Professors Dong Hoon Lee (director of the Blockchain Security Research Center) and Ik Rae Jeong of the Korea University Graduate School of Cybersecurity
On May 1, 2018 the Blockchain Security Research Center was established with the aim of studying blockchain security. Today, five professors from the Graduate School of Cybersecurity, including its director Dong Hoon Lee, are conducting research at the Center.
“The Blockchain Security Research Center was established when we signed a partnership deal with Ripple in May last year. Ripple is a company that facilitates rapid digital payments between banks, mainly using blockchain technology,” explains Director Lee. “While you can transfer money quickly within a country, sending money to another country usually takes several days. However, if you use blockchain to transfer money between countries, you can reduce the period required from days to a few seconds. This is possible because blockchain enables money to be sent in bitcoin (BTC), the cryptocurrency unit, without the need to calculate foreign exchange rates. This is a simple example of how blockchain can be used to make digital payments, and Ripple offers such blockchain-related services.”
Ripple provides instant global payment services, as Director Lee says. With a number of branches in major cities across the world, including San Francisco and London, it has over 100 financial institutions as clients.
“In June 2018, Ripple announced its plan to establish a long-term partnership with top universities around the world through the University Blockchain Research Initiative (UBRI), and Korea University submitted its UBRI proposal as one of the steps it took when establishing its blockchain center. The purpose of the partnership is to support globally prestigious universities in conducting academic research, developing various applications using blockchain technologies, and studying consensus algorithms. As Ripple guarantees our autonomy in conducting research, the fund is a kind of research grant for the Graduate School of Cybersecurity. Signing a partnership deal with Ripple is like having a powerful engine that enables us to do incredibly ambitious research.”
Taking a giant step forward by signing a partnership agreement with Ripple
In 2018, Ripple selected 33 universities in 14 countries for its UBRI, including MIT, Princeton, and UC Berkley. Among them, Korea University was the only Korean university, which signifies that KU’s research achievements to this point were held in high esteem. In 2019, about one year after its initial selection, KU received additional funding of millions of dollars from Ripple to perform a follow-up project under the terms of the partnership agreement.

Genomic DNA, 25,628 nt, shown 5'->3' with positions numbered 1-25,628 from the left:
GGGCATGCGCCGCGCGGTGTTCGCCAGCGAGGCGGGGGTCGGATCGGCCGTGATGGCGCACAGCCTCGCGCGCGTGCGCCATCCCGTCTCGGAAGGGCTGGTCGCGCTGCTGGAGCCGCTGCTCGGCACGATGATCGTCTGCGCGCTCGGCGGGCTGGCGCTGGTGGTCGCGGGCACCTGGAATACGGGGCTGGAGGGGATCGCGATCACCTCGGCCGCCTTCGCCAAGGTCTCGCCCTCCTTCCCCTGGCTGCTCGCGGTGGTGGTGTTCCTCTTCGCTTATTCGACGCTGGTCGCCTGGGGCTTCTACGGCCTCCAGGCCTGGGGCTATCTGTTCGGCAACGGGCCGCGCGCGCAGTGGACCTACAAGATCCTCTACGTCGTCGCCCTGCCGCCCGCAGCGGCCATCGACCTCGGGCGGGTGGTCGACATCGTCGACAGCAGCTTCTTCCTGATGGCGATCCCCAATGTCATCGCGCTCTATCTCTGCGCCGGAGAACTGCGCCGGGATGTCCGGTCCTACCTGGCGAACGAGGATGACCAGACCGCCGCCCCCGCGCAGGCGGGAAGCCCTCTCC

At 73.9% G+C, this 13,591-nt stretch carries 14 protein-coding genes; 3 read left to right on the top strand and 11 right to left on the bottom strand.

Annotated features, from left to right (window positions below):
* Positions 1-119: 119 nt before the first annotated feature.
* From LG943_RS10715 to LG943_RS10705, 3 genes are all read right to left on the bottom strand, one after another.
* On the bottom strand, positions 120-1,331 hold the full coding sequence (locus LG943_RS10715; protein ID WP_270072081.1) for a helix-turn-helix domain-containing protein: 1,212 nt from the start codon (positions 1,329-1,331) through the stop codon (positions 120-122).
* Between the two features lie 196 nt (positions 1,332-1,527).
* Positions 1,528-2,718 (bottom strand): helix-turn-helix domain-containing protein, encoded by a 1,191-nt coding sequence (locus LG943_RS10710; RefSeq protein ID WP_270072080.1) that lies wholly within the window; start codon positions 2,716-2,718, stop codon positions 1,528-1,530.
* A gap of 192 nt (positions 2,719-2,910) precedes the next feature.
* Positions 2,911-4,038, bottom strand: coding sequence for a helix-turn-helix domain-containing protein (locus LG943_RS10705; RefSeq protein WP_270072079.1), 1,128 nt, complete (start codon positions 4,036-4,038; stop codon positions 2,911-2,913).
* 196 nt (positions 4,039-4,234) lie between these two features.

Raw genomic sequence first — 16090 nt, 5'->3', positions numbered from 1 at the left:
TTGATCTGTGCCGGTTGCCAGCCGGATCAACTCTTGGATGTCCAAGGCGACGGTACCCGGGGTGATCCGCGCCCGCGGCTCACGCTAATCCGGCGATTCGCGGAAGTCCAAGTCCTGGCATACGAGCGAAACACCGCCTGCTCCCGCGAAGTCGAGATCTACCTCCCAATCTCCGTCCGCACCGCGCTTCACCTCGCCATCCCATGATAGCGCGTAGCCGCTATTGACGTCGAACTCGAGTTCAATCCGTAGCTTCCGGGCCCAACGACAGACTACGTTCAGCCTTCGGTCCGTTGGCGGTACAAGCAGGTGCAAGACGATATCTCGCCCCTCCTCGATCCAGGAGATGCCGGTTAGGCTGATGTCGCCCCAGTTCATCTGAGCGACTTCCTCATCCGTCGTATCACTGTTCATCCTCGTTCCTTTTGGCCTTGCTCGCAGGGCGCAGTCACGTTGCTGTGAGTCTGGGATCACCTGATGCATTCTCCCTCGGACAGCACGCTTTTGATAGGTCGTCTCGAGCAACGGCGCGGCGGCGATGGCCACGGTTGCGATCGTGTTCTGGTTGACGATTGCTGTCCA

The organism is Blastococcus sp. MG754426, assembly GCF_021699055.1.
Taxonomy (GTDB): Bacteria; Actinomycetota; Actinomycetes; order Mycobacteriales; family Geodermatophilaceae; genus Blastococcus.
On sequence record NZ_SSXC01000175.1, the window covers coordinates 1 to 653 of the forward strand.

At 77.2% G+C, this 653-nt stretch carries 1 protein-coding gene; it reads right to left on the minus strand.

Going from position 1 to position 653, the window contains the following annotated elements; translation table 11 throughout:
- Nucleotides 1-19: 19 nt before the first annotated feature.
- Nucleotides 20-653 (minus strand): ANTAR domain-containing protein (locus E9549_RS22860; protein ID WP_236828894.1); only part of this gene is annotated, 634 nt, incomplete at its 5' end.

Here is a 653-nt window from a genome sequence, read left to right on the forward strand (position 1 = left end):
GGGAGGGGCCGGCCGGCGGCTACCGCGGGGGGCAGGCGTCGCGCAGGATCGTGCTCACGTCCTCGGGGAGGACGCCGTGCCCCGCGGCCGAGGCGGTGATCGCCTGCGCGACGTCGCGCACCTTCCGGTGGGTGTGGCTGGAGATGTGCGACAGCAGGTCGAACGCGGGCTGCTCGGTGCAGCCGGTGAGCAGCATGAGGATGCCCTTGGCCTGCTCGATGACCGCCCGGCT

Eric van Miltenburg, the SVP of Global Operations at Ripple, anticipated that ‘universities would lead blockchain-related technological innovations and serve as a stepping stone’, while nurturing talented people who will go on to work for blockchain businesses. His comment sheds light on the research performance that the Blockchain Center will be able to display, and the outcomes it will achieve.
“Korea University established the first Graduate School of Cybersecurity in the world, which published a number of highly-regarded theses in the 2000s, attesting to its research capabilities. Forging a partnership with Ripple and receiving millions of dollars for research purposes is another milestone that the Graduate School has reached, displaying its capabilities to the world. Meanwhile, we are operating several of Ripple's consensus algorithm servers, which is another testament to the status of the Graduate School as a respected institution in the field of information security,” says Director Lee.
“Receiving financial support from a respected global firm and doing creative research with these financial resources have substantially motivated young researchers at KU, probably more than receiving support from the Korean government or companies. We plan to develop practical blockchain security technologies by studying new types of algorithm and by focusing on the issues of privacy and security in relation to blockchain. We hope that ultimately our research center will grow into a platform that various companies and public institutions use in employing blockchain technologies in the provision of their services.”
Director Lee stresses, “We should not be myopic in conceiving of the current use of blockchain as if it were the gospel for the next generation.” He reveals his ambition that the Blockchain Center will continue to develop technologies based on the concept of ‘openness’ whose results will be used to fund new projects, which will in turn generate further profits and thus help make the Center a growth platform. It will continue to push the boundaries of blockchain into the areas of insurance, energy, the arts, and so on, in terms of registering ownership or property rights in addition to enabling more efficient financial transactions, as described above. As blockchain is comprised of a peer to peer (P2P) public transaction ledger which operates without intermediaries and through which every process is publicly disclosed, security programs to protect privacy are essential for the success of the technology.
KU will continue to focus its efforts on developing technologies and launching services that can reconcile the contradictory imperatives of openness and privacy, a task which the Graduate School of Cybersecurity has identified as crucial.